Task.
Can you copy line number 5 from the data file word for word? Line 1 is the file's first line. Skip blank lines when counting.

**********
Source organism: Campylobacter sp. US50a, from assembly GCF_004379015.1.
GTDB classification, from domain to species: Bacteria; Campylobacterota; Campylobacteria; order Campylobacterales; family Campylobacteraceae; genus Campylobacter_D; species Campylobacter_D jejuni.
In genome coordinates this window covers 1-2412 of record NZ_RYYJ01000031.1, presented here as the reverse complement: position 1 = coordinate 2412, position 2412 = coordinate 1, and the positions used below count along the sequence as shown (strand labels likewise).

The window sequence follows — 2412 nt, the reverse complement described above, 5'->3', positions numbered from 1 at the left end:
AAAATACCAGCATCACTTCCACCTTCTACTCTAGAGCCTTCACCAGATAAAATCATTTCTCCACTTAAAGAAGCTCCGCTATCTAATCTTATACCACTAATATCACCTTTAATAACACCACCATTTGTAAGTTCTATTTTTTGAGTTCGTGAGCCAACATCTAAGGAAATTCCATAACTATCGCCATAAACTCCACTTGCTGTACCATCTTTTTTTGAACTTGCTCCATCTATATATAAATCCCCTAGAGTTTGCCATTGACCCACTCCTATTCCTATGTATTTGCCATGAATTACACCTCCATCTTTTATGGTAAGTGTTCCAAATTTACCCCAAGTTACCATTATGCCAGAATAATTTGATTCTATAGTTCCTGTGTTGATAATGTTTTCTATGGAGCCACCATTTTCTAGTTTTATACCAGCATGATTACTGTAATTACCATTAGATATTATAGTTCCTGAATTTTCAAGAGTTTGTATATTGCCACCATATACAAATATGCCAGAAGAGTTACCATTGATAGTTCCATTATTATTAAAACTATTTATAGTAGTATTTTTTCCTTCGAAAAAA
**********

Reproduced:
AAAATACCAGCATCACTTCCACCTTCTACTCTAGAGCCTTCACCAGATAAAATCATTTCTCCACTTAAAGAAGCTCCGCTATCTAATCTTATACCACTAATATCACCTTTAATAACACCACCATTTGTAAGTTCTATTTTTTGAGTTCGTGAGCCAACATCTAAGGAAATTCCATAACTATCGCCATAAACTCCACTTGCTGTACCATCTTTTTTTGAACTTGCTCCATCTATATATAAATCCCCTAGAGTTTGCCATTGACCCACTCCTATTCCTATGTATTTGCCATGAATTACACCTCCATCTTTTATGGTAAGTGTTCCAAATTTACCCCAAGTTACCATTATGCCAGAATAATTTGATTCTATAGTTCCTGTGTTGATAATGTTTTCTATGGAGCCACCATTTTCTAGTTTTATACCAGCATGATTACTGTAATTACCATTAGATATTATAGTTCCTGAATTTTCAAGAGTTTGTATATTGCCACCATATACAAATATGCCAGAAGAGTTACCATTGATAGTTCCATTATTATTAAAACTATTTATAGTAGTATTTTTTCCTTCGAAAAAA